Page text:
It mighnt be all beer and skittles. But then, as they say, no pain, no gain!

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Jim Belshaw
Jim Belshaw
13 years ago

Part of the problem, Nicholas, is that we are still caught in mind traps from the past. If you remember back to your time in JB’s office, we were coming out of the admittedly crazy protectionist world. This made it very hard to get anything up that smacked of direct assistance. This thinking is still around.

hc
hc
13 years ago

These claims are recycled nonsense Nicholas and (I suspect) you know it.

“In the next few weeks the Federal Government will lower tariffs for cars and apparel even though simple economics says tariffs shouldnt fall further unless matched by our trading partners. Why? Because if we cut tariffs we import more thats the point of the exercise. And to pay for those imports we export more. And exporting more will slightly cut our export prices. Bearing that small cost is fine if were reducing high tariffs, but low tariffs impose miniscule costs, and they raise revenue that will have to be raised some other (costly) way.”

Simple economics? My ass. There is no presumption in international trade theory that a small country such as Australia should condition tariff reductions on tariff reductions by neighbours. What you are recycling is your idiosyncratic and absurd theory that because Australia has price setting power in export markets and does not exploit this power, by setting an optimal tariff that this failure can be redressed by imposing low tariffs on imports.

Even if I was wrong in my claims (and I am not) there is no way that this is ‘simple economics’. It is absolutely not ‘simple economics’.
At best it is idiosyncratic economics.

It is also just wrong because what you are suggesting is that the factor substitutions that would be engendered by a tax on exports will be equivalently achieved by input shifts resulting from a tariff on imports. That’s wrong in fact – restricting exports by an optimal tariff will not shift resources in the same way that a tax on imports will in an economy with more than two economic sectors – and doubly wrong because of the a priori assumption you make that monopolies governing our mineral exports are not already extracting rents. If monopoly power captures these rents then an optimal tariff on these exports is redundant anyway.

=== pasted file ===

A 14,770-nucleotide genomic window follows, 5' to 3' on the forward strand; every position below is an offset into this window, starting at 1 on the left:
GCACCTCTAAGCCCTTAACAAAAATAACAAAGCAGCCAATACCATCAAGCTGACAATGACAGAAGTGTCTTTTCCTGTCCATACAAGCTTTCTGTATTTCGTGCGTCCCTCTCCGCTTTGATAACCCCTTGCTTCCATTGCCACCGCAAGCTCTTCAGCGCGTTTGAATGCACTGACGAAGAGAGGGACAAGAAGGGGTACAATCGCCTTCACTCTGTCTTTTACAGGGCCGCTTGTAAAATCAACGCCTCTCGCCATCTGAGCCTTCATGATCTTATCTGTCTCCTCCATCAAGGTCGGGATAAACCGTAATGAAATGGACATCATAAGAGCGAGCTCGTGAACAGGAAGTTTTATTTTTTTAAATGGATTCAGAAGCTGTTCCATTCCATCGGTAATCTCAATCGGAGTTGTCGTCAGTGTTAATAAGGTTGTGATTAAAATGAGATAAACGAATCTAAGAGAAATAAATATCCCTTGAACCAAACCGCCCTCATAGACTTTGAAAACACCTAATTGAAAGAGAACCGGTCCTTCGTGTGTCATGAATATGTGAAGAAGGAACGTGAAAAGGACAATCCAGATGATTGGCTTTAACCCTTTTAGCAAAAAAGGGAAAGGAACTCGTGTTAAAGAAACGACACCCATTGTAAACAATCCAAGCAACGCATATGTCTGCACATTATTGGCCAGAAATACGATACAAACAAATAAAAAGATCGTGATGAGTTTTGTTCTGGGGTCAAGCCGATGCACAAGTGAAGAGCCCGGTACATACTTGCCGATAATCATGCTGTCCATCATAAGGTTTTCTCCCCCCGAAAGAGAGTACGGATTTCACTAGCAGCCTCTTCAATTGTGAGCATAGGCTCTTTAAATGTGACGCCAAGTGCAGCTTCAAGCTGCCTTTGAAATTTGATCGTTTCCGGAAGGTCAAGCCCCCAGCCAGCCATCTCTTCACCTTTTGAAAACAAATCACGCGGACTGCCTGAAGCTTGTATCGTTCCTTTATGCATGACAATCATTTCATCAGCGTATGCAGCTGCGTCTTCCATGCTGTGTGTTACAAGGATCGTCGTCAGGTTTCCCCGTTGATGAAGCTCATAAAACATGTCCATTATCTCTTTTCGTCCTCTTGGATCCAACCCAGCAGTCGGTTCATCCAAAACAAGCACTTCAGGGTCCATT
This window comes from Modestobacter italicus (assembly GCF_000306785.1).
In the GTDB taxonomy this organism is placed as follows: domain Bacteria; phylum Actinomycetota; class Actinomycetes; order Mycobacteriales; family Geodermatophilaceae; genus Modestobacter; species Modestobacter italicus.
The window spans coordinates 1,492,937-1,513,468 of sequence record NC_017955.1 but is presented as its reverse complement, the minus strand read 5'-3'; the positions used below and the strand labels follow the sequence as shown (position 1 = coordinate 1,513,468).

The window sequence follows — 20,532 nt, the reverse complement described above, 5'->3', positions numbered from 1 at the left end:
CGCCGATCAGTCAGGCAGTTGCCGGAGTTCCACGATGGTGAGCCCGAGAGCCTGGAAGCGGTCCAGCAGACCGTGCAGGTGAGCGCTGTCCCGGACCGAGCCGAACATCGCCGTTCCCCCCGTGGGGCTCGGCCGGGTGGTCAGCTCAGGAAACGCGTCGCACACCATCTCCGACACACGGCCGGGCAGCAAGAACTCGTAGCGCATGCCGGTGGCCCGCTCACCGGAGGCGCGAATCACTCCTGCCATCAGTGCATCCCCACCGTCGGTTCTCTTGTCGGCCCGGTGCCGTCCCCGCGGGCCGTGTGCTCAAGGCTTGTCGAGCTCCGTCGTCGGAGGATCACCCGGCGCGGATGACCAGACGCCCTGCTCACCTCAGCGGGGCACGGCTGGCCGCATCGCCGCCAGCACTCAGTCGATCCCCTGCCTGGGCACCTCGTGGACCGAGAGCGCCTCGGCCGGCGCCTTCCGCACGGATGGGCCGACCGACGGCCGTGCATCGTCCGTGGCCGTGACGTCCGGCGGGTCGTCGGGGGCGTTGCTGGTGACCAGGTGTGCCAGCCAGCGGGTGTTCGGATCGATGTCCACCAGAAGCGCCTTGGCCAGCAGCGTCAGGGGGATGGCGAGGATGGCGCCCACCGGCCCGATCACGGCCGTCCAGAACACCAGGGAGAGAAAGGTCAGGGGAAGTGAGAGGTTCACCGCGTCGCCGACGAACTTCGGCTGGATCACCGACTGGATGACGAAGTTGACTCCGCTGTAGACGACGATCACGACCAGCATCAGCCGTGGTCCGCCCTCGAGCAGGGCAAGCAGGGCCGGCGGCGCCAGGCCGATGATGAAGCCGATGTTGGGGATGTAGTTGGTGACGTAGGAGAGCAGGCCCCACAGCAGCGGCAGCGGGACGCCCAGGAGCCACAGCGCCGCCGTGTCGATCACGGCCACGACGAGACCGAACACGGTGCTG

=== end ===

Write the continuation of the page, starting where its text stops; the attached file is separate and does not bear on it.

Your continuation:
There is not a reputable international economist in Australia who would agree with your views and I wonder about your motives for expressing them. Is there a commercial interest or just a pig-headed insistence that a theory that you espouse which would have zero support from anyone who knows anything about trade is right regardless of the illogic?

The article is a harmful input (one repeated many times before) into Australian trade policy debate.

I asked one of Australia’s most prominent trade theorists about your earlier attempt to rescue protectionism and before I got half way through my inquiry he said ‘Don’t tell me its one of these silly ‘optimal tariff’ arguments. But in the end it was and I felt embarrassed that I even wasted 10 minutes of his time with the inquiry.

Try another line in op-eds. Perhaps one that doesn’t draw on international trade theory.

NPOV
NPOV
13 years ago

Where did Nick say anything about “optimal” tariffs? I gathered his argument was that Australia’s tariffs are already lower than those of our trading partners, and indeed generally very low, so we stand to lose by cutting ours further before they at least cut theirs to match ours. I don’t see any implication that there is some optimal (non-zero) tariff all trading partners should ultimately be aiming for.

NPOV
NPOV
13 years ago

Nick…hmm…ok…so if our trading partners all had zero tariffs today, there would still be a case for us maintaing our tariffs?

NPOV
NPOV
13 years ago

That would seem to ignore the likelihood that our trading partners would look over this way and think “hmm, well if they still have tariffs, we might just have to introduce them here too”.

pedro
pedro
13 years ago